Clues suggest that merger talks between two oil giants, BP and Royal Dutch Shell, to create the world’s biggest corporate titan, eclipsing ExxonMobil are underway.
Yesterday two British newspapers, The Times and the Daily Mail, reported news of merger discussions between BP and Royal Dutch Shell to create a corporate titan – the world’s largest company.
Under the headline “It’s on. A £250bn-plus summertime oil merger to create the world’s largest company”, the Daily Mail said “Red hot rumours suggest that top corporate financiers, financial advisers and executives of BP and Royal Dutch Shell are currently involved in round the clock discussions centred on finalising terms for a ‘friendly’ merger which many industry analysts believe would make a great deal of sense”.
Excited speculation about a merger between BP and Shell has broken out several times right from the inception of the unified company Royal Dutch Shell Plc in 2005. We now know that there was substance to the speculation. It has been confirmed that Lord Browne was keen to launch a takeover bid for Shell and sought the backing of his board. It was also reported that discussions took place at a high level between the two oil giants. Shell’s previous reaction to press reports on the matter has been to issue a statement saying that they do not comment on speculation. This time there has been no such statement.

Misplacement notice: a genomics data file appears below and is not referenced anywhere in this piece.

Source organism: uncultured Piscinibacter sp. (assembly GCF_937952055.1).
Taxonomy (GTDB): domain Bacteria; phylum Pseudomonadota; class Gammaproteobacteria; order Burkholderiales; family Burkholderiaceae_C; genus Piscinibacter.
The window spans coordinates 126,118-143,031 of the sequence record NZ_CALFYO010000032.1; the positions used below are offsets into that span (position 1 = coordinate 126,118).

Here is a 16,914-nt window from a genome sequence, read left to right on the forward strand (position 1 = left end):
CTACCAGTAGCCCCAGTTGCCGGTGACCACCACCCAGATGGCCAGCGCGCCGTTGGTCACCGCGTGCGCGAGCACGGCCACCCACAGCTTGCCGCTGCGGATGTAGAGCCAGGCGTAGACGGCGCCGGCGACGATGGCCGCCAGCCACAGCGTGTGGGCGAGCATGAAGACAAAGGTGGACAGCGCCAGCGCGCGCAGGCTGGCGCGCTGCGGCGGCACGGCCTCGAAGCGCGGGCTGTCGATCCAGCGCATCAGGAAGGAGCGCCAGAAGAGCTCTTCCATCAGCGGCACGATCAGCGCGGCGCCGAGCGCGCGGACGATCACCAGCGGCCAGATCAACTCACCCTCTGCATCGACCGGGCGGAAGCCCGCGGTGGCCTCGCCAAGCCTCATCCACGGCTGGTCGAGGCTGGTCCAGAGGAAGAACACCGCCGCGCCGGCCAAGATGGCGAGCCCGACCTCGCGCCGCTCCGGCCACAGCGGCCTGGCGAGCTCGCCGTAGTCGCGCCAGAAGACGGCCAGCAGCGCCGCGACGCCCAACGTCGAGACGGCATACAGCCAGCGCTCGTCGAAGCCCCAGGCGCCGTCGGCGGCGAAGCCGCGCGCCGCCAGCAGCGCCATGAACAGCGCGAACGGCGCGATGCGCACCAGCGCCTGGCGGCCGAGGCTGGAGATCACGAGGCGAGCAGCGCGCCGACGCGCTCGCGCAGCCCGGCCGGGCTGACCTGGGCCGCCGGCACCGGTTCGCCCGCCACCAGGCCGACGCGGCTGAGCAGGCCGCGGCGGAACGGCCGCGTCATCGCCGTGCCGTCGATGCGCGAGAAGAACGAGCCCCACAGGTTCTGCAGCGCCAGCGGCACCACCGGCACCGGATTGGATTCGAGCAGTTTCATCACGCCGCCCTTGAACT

Another clue to the possibility that discussions are really underway is that action was taken by Shell lawyers on 22 June to remove a combined BP/Shell logo from what the Financial Times has recently described as an anti-Shell website www.royaldutchshellplc.com which also operates under the domain name of www.bpshellplc.com – a likely corporate name for the merged company.
Shell General Counsel Keith Ruddock has confirmed that Shell did send communications to relevant website hosting companies threatening action unless the logo was immediately removed. The merged BP/Shell logo in question, created by the website/domain name owner Alfred Donovan, a former consultant to Shell, had previously been displayed on his website regularly for long periods without any objection being raised. Suddenly, it has become a topical and evidently highly important issue.
Former Shell Executive Paddy Briggs summed up the situation in response to the latest speculation: “As a once employee of Shell-Mex and BP I would love to see Shell and BP merge – so long as there is then a rapid upstream/downstream demerger. Could it really happen? We shall see!”
By John Donovan